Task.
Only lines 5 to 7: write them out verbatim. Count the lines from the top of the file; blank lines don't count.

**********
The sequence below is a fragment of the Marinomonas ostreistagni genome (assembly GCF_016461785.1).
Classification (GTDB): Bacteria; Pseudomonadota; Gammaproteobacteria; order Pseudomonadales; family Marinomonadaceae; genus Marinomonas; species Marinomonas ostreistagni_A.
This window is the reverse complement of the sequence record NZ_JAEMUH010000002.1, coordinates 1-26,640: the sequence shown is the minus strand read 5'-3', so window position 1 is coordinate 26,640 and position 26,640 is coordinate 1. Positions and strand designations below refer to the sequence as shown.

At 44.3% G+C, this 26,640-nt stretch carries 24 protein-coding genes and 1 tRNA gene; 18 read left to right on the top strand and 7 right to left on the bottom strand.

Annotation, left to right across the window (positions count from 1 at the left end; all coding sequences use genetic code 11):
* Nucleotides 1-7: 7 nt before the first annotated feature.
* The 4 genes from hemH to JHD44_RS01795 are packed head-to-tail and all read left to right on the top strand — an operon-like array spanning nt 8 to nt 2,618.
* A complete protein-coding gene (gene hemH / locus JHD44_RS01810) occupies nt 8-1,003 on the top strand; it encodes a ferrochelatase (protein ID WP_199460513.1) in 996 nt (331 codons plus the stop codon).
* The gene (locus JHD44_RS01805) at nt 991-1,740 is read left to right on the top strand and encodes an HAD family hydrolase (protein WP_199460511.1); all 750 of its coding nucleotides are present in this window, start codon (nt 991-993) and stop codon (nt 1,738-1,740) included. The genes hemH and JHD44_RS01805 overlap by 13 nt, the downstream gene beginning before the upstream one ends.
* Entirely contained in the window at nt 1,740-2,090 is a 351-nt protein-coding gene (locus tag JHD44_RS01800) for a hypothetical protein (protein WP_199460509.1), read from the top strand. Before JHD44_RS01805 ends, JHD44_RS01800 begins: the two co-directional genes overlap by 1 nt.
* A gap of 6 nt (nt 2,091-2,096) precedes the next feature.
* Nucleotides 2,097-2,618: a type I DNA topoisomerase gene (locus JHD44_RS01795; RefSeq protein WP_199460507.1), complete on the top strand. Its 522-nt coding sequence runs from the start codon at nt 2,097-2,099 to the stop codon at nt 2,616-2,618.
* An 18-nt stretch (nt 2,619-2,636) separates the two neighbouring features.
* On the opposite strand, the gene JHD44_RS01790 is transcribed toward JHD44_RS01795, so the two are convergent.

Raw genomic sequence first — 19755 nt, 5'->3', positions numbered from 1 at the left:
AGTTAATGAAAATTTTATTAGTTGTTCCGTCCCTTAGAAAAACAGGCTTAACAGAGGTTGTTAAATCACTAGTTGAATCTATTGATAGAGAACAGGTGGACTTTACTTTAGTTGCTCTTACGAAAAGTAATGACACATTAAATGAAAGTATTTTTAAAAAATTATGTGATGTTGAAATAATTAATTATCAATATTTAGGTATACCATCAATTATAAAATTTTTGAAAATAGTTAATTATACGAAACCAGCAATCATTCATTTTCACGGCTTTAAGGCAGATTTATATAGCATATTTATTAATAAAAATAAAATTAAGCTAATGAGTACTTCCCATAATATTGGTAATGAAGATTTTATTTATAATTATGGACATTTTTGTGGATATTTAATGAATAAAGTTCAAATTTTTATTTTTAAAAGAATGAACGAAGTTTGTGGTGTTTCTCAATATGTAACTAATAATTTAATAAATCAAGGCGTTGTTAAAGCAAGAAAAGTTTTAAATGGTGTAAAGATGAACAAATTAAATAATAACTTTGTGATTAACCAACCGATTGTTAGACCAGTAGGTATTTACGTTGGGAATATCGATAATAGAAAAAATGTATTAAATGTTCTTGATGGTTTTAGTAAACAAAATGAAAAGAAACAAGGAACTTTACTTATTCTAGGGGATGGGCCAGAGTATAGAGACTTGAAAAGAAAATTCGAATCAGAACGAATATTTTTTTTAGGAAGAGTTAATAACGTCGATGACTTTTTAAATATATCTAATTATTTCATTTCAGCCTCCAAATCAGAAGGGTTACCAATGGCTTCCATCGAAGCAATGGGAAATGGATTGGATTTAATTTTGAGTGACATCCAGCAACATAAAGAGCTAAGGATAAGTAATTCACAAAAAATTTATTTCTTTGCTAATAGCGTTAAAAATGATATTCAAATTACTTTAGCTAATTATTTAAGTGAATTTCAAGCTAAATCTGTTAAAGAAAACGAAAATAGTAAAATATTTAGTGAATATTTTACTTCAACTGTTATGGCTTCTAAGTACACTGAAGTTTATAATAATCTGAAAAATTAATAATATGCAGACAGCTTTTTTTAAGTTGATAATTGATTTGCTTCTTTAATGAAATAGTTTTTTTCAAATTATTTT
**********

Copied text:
Annotation, left to right across the window (positions count from 1 at the left end; all coding sequences use genetic code 11):
* Nucleotides 1-7: 7 nt before the first annotated feature.
* The 4 genes from hemH to JHD44_RS01795 are packed head-to-tail and all read left to right on the top strand — an operon-like array spanning nt 8 to nt 2,618.